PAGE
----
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Instant coffee wars in SA

South Africa’s market for instant coffee is in the throes of a war for market share – which is lowering prices for consumers.

Owner of the Frisco coffee brand, AVI, has reported “aggressive competitor activity” in the South Africa’s instant coffee market. 

The company released its results for the six months to end-December earlier this week, reporting that revenue and operating profit from its coffee brands were lower than the first half of last year.

The increased competition has forced AVI to cut instant coffee prices. A 750g tin of Frisco at Makro (as part of a bulk deal) can now be purchased for R67.33 – compared to R70 a year ago.

AVI is up against the brands of the Swiss giant, Nestlé, which in 2016 estimated that its Ricoffy represents one in every two cups of instant coffee consumed in South Africa.

Prices of Ricoffy range from a current offer of R59.99 for 750g at Game to R79 at Makro.

Nestlé also owns Nescafé Gold (currently at R96 for 200g at Makro – unchanged from a year ago.)

Nestlé recently invested R1.2-billion to expand its instant coffee manufacturing plant in Estcourt, KZN. The company has also invested in chicory farming in KZN and the Eastern Cape.

It clearly believes there is money to be made in the SA coffee market. South Africans consume, on average, between 250 and 300 cups of coffee per year – compared to 456 cups in Brazil, and upwards from 500 in Europe.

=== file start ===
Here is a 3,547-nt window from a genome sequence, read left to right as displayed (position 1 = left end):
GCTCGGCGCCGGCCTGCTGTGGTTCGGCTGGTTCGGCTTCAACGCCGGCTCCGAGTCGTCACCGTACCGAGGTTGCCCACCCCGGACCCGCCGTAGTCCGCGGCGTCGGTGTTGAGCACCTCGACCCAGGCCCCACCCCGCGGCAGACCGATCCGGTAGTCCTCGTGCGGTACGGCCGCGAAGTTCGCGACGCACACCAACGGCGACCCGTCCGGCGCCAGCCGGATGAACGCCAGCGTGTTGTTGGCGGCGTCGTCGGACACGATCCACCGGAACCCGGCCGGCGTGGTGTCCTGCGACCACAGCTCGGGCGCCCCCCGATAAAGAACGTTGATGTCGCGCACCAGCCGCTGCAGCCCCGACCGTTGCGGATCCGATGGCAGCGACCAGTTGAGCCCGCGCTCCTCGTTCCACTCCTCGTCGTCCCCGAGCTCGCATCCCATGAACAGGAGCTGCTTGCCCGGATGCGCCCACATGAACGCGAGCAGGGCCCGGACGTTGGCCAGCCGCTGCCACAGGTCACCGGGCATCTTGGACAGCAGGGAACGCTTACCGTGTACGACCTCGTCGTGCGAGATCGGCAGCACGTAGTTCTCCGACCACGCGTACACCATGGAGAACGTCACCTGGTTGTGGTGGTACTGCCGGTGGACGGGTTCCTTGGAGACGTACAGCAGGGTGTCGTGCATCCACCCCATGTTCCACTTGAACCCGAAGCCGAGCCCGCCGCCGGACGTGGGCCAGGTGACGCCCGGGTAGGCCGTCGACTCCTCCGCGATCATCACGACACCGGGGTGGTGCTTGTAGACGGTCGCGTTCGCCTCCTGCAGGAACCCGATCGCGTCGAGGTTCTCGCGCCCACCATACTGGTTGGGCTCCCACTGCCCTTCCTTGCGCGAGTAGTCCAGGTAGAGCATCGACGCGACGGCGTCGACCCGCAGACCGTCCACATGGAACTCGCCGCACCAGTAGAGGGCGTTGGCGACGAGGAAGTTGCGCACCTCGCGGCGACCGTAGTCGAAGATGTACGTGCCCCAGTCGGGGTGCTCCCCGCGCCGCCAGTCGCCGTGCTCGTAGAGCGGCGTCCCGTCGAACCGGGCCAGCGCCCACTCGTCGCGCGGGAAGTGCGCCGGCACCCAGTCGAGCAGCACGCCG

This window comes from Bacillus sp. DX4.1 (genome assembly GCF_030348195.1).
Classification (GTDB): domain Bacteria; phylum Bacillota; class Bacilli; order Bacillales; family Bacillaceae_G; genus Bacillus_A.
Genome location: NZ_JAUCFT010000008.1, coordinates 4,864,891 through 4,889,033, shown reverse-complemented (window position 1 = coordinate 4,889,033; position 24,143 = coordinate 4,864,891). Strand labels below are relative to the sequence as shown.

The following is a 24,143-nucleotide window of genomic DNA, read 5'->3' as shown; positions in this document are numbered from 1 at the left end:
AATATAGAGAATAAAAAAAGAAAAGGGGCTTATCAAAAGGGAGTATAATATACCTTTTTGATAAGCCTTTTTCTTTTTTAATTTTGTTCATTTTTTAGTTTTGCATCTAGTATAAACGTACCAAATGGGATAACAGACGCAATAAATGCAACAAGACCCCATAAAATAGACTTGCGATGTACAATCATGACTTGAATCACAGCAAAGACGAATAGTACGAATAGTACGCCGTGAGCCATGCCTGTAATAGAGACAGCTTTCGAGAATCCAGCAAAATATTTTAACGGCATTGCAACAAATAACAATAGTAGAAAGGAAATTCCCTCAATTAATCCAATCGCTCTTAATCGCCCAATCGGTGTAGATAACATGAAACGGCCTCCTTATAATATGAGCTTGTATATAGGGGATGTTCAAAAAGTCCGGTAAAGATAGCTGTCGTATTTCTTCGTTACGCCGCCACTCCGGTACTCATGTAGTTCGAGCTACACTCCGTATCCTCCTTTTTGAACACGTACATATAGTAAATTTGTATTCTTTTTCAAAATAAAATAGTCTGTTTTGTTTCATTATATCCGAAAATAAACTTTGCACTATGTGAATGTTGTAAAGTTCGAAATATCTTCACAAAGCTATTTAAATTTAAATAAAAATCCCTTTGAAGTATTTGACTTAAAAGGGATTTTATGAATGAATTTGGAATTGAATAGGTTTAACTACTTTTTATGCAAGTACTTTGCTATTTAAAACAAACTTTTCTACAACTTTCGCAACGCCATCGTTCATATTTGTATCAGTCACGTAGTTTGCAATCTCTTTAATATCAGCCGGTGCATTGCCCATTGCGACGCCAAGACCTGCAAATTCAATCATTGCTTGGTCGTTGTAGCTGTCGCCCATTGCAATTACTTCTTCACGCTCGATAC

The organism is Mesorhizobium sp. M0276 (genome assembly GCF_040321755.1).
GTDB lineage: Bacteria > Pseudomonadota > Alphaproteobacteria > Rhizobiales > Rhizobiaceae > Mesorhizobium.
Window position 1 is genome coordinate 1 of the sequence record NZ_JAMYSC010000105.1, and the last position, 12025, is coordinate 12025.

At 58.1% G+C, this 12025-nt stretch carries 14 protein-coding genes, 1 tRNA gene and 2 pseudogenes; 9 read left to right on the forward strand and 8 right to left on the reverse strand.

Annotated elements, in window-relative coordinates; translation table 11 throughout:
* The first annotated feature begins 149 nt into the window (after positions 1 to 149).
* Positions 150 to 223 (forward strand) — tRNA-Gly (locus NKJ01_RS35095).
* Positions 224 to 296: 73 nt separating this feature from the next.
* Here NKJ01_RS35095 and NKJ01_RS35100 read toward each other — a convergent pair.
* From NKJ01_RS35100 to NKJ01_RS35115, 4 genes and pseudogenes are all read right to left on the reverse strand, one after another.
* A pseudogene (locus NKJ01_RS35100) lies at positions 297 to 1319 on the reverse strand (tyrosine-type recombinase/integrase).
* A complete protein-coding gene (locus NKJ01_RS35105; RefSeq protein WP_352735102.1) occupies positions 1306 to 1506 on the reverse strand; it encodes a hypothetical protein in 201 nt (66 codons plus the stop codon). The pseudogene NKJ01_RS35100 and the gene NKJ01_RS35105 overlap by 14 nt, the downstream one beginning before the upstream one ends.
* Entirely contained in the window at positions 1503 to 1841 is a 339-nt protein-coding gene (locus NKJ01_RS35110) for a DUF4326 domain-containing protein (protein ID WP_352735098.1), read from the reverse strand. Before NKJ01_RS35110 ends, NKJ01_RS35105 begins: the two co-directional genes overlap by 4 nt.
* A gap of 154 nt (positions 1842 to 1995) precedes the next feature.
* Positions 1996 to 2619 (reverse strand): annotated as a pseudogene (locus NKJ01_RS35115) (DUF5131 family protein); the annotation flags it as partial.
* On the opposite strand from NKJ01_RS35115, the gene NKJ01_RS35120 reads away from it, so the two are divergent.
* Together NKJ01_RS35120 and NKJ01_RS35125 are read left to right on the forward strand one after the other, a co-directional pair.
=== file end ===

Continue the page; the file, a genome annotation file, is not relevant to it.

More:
Coffee drinking in SA has gained ground at the cost of black tea, which has declined in recent years, a survey by the marketing company, Insight Survey, has found.

Through its Ciro brand, AVI is the sole distributor of the European coffee brands, Douwe Egberts and Jacobs, in South Africa.

Jacobs Douwe Egberts* or JDE, owner of the brands, is currently fighting a global instant coffee market share battle with Nestlé. Last year, it pulled even with Nestle in terms of retail coffee volumes, though its sales still lag by value.

South African coffee drinkers can expect cheaper instant coffee for longer thanks to the strong rand and lower coffee bean prices worldwide.

Arabica coffee bean prices have slumped by 15% in the past years thanks to expected bumper harvests in South America. Brazil expects that its output of robusta beans, the lower quality bean usually used in instant coffee, will rise 30% this year.

AVI hopes lower prices will help drive volumes and profit margins on its coffee brands in the second half of the year.

  • Jacobs Douwe Egberts is a Dutch privately-owned company that owns a number of beverage brands (coffee, tea and hot chocolate). It was formed in 2015 following the merger of the coffee division of Mondelez International with Douwe Egberts.
    The company is majority owned by Acorn Holdings, a subsidiary of JAB Holding Company. Mondelez International owns the remaining shares.

Source: Business Insider SA